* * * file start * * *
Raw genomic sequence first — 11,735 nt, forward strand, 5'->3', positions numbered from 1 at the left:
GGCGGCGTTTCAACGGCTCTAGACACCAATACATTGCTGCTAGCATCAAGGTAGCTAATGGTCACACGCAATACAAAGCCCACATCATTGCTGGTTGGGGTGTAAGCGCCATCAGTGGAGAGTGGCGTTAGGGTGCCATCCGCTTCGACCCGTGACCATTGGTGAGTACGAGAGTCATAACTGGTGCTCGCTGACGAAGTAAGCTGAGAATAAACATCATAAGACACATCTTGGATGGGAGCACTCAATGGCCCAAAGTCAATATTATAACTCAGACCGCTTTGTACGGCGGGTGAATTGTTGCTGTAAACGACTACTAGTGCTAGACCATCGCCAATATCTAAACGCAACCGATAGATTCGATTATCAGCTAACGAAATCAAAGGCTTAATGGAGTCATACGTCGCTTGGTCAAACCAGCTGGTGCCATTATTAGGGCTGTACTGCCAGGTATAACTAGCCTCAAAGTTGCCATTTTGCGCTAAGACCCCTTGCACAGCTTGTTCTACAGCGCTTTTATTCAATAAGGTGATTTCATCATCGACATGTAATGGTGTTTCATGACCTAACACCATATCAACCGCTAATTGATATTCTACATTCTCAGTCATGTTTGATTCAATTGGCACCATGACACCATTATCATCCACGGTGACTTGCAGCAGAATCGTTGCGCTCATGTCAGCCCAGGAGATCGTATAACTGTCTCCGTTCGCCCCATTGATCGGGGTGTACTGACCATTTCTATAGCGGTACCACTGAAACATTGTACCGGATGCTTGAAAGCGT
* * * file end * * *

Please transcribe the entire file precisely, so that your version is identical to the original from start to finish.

Raw genomic sequence first — 11,735 nt, forward strand, 5'->3', positions numbered from 1 at the left:
GGCGGCGTTTCAACGGCTCTAGACACCAATACATTGCTGCTAGCATCAAGGTAGCTAATGGTCACACGCAATACAAAGCCCACATCATTGCTGGTTGGGGTGTAAGCGCCATCAGTGGAGAGTGGCGTTAGGGTGCCATCCGCTTCGACCCGTGACCATTGGTGAGTACGAGAGTCATAACTGGTGCTCGCTGACGAAGTAAGCTGAGAATAAACATCATAAGACACATCTTGGATGGGAGCACTCAATGGCCCAAAGTCAATATTATAACTCAGACCGCTTTGTACGGCGGGTGAATTGTTGCTGTAAACGACTACTAGTGCTAGACCATCGCCAATATCTAAACGCAACCGATAGATTCGATTATCAGCTAACGAAATCAAAGGCTTAATGGAGTCATACGTCGCTTGGTCAAACCAGCTGGTGCCATTATTAGGGCTGTACTGCCAGGTATAACTAGCCTCAAAGTTGCCATTTTGCGCTAAGACCCCTTGCACAGCTTGTTCTACAGCGCTTTTATTCAATAAGGTGATTTCATCATCGACATGTAATGGTGTTTCATGACCTAACACCATATCAACCGCTAATTGATATTCTACATTCTCAGTCATGTTTGATTCAATTGGCACCATGACACCATTATCATCCACGGTGACTTGCAGCAGAATCGTTGCGCTCATGTCAGCCCAGGAGATCGTATAACTGTCTCCGTTCGCCCCATTGATCGGGGTGTACTGACCATTTCTATAGCGGTACCACTGAAACATTGTACCGGATGCTTGAAAGCGT